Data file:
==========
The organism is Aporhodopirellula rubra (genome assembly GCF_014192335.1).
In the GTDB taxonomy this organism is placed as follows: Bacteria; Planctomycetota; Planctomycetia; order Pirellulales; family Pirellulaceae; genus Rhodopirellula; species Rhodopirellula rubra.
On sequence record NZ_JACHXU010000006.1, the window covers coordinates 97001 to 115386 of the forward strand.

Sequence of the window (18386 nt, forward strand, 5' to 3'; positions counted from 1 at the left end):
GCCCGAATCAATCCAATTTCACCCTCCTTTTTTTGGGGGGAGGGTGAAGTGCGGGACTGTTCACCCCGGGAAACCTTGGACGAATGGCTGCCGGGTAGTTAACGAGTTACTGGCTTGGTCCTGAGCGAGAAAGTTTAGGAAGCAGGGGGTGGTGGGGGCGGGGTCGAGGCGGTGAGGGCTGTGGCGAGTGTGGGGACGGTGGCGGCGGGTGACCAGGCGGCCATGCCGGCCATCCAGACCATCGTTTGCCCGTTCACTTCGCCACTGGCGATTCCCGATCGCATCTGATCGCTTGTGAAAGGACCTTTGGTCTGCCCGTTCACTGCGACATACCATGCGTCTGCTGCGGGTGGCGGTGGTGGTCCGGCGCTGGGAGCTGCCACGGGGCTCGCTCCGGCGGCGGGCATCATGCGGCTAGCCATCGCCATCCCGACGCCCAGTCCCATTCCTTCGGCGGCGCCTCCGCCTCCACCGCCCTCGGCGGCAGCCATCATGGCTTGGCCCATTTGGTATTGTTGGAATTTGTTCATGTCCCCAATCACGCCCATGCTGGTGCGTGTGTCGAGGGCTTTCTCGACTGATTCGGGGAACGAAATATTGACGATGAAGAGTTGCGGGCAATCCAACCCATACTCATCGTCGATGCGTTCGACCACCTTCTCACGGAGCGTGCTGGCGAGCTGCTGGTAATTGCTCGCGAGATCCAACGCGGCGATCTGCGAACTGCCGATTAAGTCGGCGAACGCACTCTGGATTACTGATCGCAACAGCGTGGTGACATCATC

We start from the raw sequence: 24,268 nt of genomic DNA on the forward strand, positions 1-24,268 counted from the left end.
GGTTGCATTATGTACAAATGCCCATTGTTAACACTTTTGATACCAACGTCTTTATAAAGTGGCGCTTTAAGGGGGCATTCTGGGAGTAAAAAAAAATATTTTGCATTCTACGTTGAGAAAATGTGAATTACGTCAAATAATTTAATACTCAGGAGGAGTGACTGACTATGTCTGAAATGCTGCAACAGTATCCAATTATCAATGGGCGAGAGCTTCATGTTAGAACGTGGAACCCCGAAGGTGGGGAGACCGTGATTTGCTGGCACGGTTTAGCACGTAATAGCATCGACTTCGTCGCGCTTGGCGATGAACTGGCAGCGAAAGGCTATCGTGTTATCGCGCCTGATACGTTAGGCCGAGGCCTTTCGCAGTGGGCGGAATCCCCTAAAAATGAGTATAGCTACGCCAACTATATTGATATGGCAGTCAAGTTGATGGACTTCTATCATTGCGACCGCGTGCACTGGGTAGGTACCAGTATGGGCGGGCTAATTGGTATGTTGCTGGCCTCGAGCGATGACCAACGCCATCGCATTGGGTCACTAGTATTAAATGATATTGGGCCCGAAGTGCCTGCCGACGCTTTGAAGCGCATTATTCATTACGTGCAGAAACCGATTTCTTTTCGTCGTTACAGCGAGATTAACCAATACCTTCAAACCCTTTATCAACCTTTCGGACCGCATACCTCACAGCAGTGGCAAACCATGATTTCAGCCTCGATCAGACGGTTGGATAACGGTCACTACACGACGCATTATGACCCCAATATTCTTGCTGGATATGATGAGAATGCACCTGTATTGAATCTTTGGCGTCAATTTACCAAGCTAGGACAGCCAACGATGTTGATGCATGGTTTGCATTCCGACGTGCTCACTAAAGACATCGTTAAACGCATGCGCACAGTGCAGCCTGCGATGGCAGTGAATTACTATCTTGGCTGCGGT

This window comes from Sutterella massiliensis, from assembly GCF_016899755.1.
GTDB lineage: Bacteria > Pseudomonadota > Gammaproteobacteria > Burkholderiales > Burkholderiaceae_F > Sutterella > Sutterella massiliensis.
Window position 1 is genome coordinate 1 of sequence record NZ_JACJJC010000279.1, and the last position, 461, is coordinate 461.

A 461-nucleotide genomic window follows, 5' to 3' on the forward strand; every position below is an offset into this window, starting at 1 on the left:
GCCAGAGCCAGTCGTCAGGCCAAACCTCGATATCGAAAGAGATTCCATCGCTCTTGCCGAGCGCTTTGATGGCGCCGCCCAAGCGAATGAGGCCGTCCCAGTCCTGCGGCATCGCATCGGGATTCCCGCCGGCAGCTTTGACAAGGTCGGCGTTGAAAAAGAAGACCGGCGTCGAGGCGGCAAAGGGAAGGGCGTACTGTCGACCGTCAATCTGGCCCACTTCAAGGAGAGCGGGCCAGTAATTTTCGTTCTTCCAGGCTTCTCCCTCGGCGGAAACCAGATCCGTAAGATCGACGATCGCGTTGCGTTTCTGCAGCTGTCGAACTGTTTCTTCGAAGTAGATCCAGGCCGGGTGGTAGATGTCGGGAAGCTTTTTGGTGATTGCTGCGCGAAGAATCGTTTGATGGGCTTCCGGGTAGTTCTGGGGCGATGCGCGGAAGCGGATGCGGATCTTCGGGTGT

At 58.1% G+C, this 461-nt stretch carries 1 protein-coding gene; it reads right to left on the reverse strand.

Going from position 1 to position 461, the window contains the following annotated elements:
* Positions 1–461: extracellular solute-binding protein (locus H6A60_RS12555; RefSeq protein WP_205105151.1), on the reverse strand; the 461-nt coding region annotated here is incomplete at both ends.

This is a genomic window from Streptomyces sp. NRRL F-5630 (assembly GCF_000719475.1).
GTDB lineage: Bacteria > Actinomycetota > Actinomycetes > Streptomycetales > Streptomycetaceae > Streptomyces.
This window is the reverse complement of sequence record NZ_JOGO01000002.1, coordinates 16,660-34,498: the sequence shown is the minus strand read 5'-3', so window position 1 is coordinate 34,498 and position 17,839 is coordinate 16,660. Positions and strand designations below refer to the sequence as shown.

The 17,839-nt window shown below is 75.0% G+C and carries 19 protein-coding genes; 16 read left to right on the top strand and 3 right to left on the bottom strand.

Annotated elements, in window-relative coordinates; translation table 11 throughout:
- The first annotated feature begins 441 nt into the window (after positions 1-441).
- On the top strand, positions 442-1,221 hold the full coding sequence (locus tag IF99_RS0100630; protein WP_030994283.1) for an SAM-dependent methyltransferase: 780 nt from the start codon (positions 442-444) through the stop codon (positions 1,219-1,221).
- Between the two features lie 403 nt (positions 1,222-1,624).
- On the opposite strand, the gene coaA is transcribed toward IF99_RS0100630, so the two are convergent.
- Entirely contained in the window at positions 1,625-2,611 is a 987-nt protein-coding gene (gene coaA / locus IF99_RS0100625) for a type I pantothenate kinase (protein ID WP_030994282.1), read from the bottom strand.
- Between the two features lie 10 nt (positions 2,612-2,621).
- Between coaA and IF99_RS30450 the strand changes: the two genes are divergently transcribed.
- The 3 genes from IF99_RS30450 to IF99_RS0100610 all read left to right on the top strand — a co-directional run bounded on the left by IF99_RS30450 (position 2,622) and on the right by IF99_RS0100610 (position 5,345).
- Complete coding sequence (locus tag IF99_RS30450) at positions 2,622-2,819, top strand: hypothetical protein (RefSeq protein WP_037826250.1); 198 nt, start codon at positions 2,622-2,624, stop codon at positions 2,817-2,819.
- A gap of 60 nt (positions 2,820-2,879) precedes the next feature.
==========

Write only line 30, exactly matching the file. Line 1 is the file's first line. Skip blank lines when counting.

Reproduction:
- A gap of 60 nt (positions 2,820-2,879) precedes the next feature.